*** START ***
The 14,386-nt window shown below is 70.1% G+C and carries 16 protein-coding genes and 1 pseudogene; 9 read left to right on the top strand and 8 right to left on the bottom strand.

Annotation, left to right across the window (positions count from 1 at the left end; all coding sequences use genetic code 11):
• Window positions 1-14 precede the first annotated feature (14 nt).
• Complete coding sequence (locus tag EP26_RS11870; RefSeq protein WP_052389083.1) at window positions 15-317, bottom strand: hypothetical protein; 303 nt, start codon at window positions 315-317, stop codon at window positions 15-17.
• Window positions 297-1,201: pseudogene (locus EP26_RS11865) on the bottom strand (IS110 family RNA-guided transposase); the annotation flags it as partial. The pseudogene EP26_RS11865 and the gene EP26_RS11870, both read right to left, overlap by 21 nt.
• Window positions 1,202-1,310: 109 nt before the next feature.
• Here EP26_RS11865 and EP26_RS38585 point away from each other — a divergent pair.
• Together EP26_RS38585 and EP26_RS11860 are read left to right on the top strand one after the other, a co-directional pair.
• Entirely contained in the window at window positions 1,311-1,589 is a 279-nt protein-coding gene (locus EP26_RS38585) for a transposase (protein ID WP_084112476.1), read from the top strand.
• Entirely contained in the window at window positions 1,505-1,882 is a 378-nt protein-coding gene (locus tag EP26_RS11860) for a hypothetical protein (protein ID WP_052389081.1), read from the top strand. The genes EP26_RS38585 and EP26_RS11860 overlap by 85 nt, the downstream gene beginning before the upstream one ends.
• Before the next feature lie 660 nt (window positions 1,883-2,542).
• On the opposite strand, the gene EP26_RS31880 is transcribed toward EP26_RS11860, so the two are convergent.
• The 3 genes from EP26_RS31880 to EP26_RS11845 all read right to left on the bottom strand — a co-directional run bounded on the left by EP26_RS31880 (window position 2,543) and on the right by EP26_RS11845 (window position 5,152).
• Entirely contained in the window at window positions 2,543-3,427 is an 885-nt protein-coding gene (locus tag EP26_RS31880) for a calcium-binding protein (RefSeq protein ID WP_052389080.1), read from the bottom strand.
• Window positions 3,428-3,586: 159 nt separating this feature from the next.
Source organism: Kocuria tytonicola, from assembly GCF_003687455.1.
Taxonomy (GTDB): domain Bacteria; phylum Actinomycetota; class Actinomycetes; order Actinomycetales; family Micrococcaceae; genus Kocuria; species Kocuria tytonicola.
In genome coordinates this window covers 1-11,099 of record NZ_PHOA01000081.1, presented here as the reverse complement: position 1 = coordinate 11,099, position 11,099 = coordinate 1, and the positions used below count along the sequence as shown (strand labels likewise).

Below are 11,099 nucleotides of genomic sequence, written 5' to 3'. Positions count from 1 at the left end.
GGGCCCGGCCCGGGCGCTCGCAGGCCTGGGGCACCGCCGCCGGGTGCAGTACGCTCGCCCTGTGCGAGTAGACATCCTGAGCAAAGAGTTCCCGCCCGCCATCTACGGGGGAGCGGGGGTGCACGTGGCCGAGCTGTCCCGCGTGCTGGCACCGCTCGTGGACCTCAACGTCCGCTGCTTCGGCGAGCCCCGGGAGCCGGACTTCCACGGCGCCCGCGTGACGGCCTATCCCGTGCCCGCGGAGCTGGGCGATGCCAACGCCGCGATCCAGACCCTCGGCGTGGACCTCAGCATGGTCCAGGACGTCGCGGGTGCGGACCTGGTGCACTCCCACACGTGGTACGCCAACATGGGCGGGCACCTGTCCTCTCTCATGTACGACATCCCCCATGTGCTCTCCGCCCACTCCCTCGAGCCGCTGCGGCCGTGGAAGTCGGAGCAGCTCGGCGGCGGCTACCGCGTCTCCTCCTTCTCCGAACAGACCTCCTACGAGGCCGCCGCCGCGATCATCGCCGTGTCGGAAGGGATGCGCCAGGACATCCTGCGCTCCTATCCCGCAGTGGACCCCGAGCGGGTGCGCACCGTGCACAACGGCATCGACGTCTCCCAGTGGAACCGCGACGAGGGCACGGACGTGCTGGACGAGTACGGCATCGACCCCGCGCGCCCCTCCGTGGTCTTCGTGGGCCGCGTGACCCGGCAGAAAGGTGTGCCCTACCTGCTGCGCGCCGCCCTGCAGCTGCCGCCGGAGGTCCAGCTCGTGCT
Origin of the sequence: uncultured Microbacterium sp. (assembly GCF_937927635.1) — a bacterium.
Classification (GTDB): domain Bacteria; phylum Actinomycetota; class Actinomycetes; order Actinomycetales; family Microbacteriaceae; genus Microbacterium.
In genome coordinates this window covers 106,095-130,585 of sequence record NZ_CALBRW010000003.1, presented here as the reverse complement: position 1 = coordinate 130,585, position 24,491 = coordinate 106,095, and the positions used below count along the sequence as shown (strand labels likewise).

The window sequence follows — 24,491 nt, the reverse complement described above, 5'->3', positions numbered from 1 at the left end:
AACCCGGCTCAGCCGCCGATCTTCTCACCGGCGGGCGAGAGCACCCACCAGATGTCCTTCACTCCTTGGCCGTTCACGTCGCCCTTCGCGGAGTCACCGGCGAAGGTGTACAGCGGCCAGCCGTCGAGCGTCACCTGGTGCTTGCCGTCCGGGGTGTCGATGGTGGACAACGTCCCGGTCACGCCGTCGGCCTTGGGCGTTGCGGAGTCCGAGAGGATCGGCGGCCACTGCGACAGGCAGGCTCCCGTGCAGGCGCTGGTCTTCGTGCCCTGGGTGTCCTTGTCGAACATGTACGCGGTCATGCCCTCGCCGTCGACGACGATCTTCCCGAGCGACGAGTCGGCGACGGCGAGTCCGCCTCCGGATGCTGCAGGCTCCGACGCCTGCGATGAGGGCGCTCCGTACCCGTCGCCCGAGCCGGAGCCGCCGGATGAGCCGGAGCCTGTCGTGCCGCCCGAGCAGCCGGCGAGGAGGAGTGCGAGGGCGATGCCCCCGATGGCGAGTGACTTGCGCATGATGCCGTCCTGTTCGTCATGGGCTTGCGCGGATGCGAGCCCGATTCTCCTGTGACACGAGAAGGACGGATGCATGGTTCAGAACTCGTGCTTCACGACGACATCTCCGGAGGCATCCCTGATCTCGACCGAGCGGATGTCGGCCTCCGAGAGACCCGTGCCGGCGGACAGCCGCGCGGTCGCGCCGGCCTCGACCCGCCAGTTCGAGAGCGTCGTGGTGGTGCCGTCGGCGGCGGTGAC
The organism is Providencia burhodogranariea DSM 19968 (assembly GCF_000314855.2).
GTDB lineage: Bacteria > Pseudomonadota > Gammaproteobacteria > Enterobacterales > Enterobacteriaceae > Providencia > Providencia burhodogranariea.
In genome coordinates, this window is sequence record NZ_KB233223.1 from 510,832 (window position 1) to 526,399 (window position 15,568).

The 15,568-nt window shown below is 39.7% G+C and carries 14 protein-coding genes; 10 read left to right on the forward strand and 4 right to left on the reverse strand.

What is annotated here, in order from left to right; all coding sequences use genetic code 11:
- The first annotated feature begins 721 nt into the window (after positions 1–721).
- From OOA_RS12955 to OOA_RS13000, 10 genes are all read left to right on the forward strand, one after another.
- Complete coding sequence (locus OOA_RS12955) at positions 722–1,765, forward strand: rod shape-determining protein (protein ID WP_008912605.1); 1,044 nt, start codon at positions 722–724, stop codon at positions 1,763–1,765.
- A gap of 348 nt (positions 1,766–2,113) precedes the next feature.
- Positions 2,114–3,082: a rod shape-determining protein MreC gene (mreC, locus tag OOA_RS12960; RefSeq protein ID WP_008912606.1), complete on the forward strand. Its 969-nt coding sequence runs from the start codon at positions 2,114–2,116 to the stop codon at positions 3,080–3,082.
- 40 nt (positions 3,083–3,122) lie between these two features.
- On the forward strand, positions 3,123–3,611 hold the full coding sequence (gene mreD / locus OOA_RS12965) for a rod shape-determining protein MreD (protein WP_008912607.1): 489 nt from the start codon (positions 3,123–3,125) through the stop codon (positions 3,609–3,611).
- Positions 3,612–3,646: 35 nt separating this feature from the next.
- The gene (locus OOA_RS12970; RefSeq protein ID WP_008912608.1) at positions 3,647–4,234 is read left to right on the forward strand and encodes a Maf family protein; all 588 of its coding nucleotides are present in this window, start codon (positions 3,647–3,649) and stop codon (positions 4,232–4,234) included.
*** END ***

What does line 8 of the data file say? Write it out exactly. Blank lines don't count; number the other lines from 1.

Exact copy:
• Together EP26_RS38585 and EP26_RS11860 are read left to right on the top strand one after the other, a co-directional pair.